Doomed ashes find second life as furniture
- Published: November 29, 2012
The coming decimation of the village’s ash tree population by an invasive Asian beetle — a kind of “Arborgeddon” for a tree that represents about one out of every 10 in our canopy — is a dismal story.
But the ash trees have a chance at redemption. Local arborist Bob Moore has a vision for the next life of the village’s doomed ashes: as tables, chairs, cabinets, and flooring adorning local houses, lumber for local building and wood for art projects. And with a group of local collaborators and a sawmilling workshop next week to kick of what Moore is calling the Heartwood Lumber Restoration Project, Moore is hoping the enthusiasm for reclaiming ash wood will spread just as fast as the Emerald Ash Borer has.
Native to Asia, the Emerald Ash Borer was unknown in this country until 2002, when it was discovered killing trees in southeast Michigan and Windsor, Ontario. Since 2003, the borer has begun making its way through Ohio’s ash popluation, putting some 3.8 billion ash trees at risk, according to the Ohio Department of Natural Resources. It was first discovered in Yellow Springs this spring.Within a few years, every local untreated green and white ash tree in the path of the voracious bug will succumb, leaving dead trees to rot in place and, at some point, crash to the ground.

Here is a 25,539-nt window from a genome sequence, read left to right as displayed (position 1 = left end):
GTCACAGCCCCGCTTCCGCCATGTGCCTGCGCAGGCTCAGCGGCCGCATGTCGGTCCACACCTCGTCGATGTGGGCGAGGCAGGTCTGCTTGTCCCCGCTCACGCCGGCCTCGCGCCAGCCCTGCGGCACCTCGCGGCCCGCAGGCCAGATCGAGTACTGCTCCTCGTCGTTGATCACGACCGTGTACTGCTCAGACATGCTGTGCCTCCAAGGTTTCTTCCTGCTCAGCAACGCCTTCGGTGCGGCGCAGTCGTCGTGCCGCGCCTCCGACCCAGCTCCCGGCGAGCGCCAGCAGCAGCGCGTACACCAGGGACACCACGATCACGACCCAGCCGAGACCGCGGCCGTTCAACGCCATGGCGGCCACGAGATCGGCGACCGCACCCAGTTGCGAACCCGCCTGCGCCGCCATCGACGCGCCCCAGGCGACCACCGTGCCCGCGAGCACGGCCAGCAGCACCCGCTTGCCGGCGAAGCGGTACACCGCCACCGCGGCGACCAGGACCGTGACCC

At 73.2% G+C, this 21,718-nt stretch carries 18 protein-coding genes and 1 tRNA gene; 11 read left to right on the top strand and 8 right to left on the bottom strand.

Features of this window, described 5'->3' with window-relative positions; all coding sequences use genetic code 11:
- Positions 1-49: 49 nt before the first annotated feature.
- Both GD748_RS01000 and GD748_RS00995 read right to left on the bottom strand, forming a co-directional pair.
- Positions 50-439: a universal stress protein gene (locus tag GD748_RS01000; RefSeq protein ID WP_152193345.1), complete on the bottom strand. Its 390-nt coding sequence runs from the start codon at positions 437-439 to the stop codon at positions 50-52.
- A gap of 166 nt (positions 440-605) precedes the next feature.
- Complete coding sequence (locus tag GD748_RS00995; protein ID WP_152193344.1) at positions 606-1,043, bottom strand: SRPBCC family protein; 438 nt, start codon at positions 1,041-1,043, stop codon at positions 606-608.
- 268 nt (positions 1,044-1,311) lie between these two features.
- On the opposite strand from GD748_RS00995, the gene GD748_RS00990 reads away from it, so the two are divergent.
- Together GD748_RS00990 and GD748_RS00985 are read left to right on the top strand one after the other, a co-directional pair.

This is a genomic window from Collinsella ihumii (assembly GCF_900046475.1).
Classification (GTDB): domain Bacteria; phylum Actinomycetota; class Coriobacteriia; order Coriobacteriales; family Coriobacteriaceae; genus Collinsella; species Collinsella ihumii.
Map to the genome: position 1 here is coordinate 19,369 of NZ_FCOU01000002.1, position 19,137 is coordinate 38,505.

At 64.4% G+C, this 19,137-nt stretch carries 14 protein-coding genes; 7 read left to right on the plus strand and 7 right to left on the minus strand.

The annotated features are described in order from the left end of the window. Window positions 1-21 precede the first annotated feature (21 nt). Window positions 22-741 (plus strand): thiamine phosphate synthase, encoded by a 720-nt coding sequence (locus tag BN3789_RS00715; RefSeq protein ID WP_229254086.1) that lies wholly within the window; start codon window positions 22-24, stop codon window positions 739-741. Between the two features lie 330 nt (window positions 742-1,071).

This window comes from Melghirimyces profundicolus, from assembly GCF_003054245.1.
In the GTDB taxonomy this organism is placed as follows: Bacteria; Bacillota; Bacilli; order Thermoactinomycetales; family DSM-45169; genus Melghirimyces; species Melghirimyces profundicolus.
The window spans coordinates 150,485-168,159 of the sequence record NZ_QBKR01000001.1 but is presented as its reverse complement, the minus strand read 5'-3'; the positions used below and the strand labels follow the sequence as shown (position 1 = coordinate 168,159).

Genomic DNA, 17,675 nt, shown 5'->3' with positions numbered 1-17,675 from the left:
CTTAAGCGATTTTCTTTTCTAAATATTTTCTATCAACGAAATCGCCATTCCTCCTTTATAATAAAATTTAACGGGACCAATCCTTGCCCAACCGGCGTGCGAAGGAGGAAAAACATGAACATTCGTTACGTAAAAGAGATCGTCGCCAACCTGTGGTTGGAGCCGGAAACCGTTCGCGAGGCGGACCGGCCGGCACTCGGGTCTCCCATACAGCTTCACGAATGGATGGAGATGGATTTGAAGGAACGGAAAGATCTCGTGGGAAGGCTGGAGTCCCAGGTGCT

Headlining the Heartwood Lumber Restoration Project, urban logger Dave Nelson will bring his portable sawmill to Antioch College for a workshop there on Friday, Dec. 7. Starting at 10 a.m. outside the Antioch College art building (accessible from Corry Street), Nelson, a custom miller and teacher of furniture-making at the University of Rio Grande in southeastern Ohio, will give a brief talk on how to harvest urban lumber and demonstrate ash wood-cutting. The event is free and open to the public.
For more information on the Heartwood Lumber Restoration Project, contact Moore at email@example.com or 937-424-7467.
Read the full story in the Nov. 29 issue of the News.